Reporters Without Borders

40724

Home page - Asia - Pakistan

Acts of intimidation against two Karachi-based TV journalists in past 10 days

Acts of intimidation against two Karachi-based TV journalists in past 10 days

Published on Monday 1 August 2011.
Printable version PrintSend this article by mail Send français

Reporters Without Borders is disturbed by an increase in threats and acts of intimidation against journalists in the southwestern port city of Karachi. Two TV reporters, Syed Shahryar Asim of Aaj TV and Malik Munawar of Channel 5, have been attacked in connection with their work in the past 10 days alone.

“We urge the authorities to break the cycle of violence and impunity by investigating both of these cases thoroughly, and we remind them that the safety of journalists must be guaranteed if any democracy is to be able to function properly,” Reporters Without Borders said. “In response to the endless violence against journalists and media, we are awaiting a sign that the government has the political will to end impunity. Without this, there can be no media freedom and independence.

“The many dangers for journalists include organized crime, reprisals by radical groups, the risk of bombings and violence by the security forces and powerful local officials. Seven journalists have been killed in Pakistan since the start of this year. Last year, there were 11 murders of journalists in which there was a clearly established link to the victim’s work.”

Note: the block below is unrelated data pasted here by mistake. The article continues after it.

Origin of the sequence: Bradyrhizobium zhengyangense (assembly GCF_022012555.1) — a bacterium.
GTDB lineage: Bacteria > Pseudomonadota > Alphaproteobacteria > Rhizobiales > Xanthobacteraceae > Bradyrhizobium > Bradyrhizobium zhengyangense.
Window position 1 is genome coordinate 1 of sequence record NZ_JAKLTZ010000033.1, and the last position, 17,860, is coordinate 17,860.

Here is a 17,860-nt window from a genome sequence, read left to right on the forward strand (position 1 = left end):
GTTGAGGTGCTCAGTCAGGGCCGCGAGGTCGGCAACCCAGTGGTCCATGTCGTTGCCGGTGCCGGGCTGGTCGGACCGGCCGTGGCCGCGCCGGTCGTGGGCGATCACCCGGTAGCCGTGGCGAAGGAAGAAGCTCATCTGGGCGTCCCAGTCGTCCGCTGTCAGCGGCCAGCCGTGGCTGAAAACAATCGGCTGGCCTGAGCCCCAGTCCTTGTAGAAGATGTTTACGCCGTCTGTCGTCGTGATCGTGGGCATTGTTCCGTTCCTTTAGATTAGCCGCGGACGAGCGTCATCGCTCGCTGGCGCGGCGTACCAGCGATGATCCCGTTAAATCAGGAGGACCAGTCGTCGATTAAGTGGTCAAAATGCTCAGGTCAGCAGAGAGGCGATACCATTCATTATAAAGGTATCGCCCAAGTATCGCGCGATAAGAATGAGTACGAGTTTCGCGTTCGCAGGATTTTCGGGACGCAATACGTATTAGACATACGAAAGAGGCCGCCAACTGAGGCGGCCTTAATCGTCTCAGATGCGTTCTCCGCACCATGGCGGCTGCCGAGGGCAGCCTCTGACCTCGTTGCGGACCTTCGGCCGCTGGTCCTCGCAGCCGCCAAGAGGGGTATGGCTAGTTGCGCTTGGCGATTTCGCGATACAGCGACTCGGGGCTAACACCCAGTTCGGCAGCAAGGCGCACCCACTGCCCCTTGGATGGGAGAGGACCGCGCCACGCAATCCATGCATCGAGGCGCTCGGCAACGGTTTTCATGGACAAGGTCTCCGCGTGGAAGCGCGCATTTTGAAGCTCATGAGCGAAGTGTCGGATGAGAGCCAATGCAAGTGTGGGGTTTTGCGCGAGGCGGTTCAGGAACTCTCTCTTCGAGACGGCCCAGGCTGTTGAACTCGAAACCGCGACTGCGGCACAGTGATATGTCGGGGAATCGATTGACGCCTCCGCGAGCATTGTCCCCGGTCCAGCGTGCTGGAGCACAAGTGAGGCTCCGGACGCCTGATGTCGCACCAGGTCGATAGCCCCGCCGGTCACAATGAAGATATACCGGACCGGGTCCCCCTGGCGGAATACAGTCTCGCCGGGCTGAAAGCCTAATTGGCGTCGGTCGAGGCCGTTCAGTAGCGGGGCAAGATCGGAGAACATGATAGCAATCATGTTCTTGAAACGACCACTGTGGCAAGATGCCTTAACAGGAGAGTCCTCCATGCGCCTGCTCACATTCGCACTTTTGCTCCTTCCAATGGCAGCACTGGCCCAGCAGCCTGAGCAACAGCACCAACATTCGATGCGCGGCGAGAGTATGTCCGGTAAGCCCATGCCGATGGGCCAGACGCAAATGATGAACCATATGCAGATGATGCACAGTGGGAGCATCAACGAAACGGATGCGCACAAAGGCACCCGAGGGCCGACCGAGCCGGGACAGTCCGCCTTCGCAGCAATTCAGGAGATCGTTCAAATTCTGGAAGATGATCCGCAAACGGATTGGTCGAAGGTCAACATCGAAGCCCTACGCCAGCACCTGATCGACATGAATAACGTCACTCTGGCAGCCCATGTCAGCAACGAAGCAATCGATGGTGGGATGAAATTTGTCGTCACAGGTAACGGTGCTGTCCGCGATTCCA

Asim was the target of a shooting attack at around 8:30 a.m. on 27 July. He had just left his home in his car with his brother when two gunmen on a motorcycle tried to block their way and opened fire on the car. Neither was hit. When Asim returned home, an anonymous phone caller told him: “The next time the shots will be aimed at your chest, not the car.”

Asim told Reporters Without Borders the next day: “It is clear that this attack was a reaction to my TV programme ‘Target,’ which is about organized crime in our region.”

Munawar was kidnapped by unidentified persons on 21 July, after asking a local politician “undesirable questions” about the leader of another party currently in prison. He reappeared two days later in Hub, in the neighbouring province of Balochistan. For fear of reprisals, he refused to give Reporters Without Borders any details about his abductors or the treatment he received while held.

Reporters Without Borders has also learned that Express News TV bureau chief Sherin Zada was attacked by soldiers while covering a demonstration in Kalam, in the northern Swat district, on 26 July.

Ranked 151st out of 178 countries in the 2010 Reporters Without Borders press freedom index, Pakistan is one of the deadliest and most dangerous countries in the world for journalists.

PRESS FREEDOM INDEX

INTERNET ENEMIES

COUNTRY FILES

close
close
close
Contact us | Who we are ? | Our U.S chapter | CGU